You may be wondering if there are there nutritional supplements that can help your vision. Below is some information regarding studies done to see if nutritional supplements can help prevent vision loss from age-related macular degeneration (AMD) and cataracts.
Age-related Macular Degeneration (AMD)
AMD is a disease that affects part of the back of the eye called the macula, the central part of the retina. This can cause the center part of your vision to become blurry or wavy. It could also cause a blind spot in the center of your vision.
A cataract is a clouding of the eye's lens, which blocks or changes the passage of light into the eye. The lens of the eye is located behind the pupil and the colored iris, and is normally transparent. The lens helps to focus images onto the retina - which transmits the images to the brain. Your vision may become blurry or dim because the cataract stops light from properly passing through to your retina.
Age-Related Eye Disease Study (AREDS) was a study to examine if the daily intake of certain vitamins and minerals could reduce the risk of cataract and AMD. In 2001, the National Eye Institute (NEI) released findings from AREDS. The initial AREDS findings found that pharmacological-level doses of zinc, vitamins C and E, and beta-carotene along with copper may help slow the progression of AMD only in people who were at high risk of developing advanced AMD – those with intermediate AMD in one or both eyes and those with advanced AMD in one eye but not the other. Unfortunately, these nutrients did not lower the risk of cataract development.
The National Eye Institute continued research on the use of nutritional supplements to preserve vision and the results of the follow-up study called AREDS2 were released by the NEI in 2013. This study was used to determine if the AREDS formulation could be improved by adding the antioxidants, lutein and zeaxanthin, or adding omega-3 fatty acids. Previous studies have shown that these antioxidants were associated with a lower risk of developing advanced AMD. The study looked to see if lutein and zeaxanthin are a safer and more effective alternative to beta-carotene since they are from the same family of nutrients as beta-carotene. AREDS2 also examined removing beta-carotene and lowering the dose of zinc to see if it affected the risk of advanced AMD. Beta-carotene has been associated with increased risk of lung cancer in smokers and the zinc level used in the first AREDS was considered by some nutritionists to be too high.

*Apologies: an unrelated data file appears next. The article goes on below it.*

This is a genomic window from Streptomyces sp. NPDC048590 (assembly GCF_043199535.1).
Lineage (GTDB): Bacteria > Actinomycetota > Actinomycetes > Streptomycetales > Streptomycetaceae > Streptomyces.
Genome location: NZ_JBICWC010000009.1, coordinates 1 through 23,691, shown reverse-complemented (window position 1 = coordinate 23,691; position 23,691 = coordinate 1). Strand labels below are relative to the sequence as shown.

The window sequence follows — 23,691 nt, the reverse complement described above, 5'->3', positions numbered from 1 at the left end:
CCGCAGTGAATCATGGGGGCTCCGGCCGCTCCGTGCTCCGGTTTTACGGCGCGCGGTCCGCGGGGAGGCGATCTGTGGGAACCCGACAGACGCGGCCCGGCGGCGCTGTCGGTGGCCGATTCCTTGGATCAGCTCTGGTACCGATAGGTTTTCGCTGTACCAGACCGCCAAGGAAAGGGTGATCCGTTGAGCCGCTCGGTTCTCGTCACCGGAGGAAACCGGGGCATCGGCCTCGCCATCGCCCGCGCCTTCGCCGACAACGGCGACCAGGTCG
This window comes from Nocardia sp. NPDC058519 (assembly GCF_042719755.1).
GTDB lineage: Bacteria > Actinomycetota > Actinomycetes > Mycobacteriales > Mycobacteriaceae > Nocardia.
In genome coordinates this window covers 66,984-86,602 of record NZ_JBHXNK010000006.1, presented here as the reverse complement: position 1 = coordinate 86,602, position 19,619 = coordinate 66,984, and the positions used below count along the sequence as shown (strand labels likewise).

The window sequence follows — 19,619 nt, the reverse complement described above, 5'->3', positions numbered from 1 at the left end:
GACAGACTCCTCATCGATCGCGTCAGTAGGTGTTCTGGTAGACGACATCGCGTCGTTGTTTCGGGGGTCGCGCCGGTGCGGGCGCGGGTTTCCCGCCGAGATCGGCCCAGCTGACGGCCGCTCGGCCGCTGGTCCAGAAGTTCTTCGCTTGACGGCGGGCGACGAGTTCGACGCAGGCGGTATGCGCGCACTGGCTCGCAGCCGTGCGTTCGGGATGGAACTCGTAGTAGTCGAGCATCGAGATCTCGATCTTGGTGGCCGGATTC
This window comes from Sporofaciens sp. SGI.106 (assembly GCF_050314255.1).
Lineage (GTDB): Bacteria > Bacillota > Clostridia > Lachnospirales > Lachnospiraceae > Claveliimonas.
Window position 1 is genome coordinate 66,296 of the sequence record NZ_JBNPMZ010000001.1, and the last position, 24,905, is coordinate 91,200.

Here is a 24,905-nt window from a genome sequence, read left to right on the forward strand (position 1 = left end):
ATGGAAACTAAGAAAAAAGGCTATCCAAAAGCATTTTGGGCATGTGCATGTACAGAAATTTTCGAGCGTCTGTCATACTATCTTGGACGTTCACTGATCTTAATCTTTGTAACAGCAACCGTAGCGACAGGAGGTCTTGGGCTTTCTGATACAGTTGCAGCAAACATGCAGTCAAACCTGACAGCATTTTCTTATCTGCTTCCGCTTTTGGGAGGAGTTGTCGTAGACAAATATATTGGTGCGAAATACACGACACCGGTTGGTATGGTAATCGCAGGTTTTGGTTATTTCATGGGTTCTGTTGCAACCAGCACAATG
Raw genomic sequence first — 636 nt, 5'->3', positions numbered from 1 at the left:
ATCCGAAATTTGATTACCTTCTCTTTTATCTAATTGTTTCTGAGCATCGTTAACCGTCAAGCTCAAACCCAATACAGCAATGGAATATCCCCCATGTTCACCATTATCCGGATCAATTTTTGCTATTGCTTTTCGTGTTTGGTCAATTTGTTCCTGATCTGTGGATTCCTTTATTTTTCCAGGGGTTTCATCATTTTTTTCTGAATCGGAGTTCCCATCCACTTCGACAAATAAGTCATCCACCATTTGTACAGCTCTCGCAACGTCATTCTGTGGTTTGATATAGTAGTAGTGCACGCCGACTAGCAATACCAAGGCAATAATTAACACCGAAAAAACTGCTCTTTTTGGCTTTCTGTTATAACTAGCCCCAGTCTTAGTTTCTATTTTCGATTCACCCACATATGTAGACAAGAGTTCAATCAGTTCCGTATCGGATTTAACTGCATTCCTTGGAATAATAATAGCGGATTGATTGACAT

Original AREDS Formulation
Modifications in AREDS2
Lifelong good nutrition may lower the risk of some eye diseases. A diet rich in certain dark green vegetables may reduce the risk of AMD. You can also help your general eye health by avoiding smoking, staying active and controlling your blood pressure.Learn More
Pharmaceutical companies have developed supplements for vision health based on the results of AREDS and AREDS2. Caution is advised when considering taking supplements. The following points should be kept in mind:
Prevent Blindness recommends periodic dilated eye exams as the best way to ensure that your vision is healthy and to keep it that way. If you have AMD, or any vision problems, you should visit your eye doctor regularly according to a treatment plan that is appropriate for your condition.